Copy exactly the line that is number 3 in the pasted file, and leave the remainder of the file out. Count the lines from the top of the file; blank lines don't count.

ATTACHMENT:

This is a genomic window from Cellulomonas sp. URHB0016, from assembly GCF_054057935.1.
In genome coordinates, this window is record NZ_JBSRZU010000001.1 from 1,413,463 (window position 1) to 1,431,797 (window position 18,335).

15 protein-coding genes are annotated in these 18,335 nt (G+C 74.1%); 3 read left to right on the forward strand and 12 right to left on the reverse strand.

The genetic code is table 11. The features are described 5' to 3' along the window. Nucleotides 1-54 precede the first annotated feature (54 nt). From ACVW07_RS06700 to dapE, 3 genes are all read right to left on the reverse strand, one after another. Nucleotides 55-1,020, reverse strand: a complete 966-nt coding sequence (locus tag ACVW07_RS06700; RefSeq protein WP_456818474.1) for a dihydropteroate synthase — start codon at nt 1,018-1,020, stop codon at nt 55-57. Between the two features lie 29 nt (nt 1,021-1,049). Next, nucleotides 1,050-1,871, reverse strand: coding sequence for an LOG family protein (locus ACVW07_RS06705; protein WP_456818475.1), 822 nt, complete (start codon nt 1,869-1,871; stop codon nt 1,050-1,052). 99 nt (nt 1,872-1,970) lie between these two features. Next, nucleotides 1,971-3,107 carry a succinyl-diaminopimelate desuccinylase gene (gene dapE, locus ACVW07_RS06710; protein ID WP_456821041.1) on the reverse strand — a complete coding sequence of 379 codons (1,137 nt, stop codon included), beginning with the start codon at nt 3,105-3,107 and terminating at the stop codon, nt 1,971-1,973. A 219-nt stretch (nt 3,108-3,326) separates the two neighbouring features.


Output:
15 protein-coding genes are annotated in these 18,335 nt (G+C 74.1%); 3 read left to right on the forward strand and 12 right to left on the reverse strand.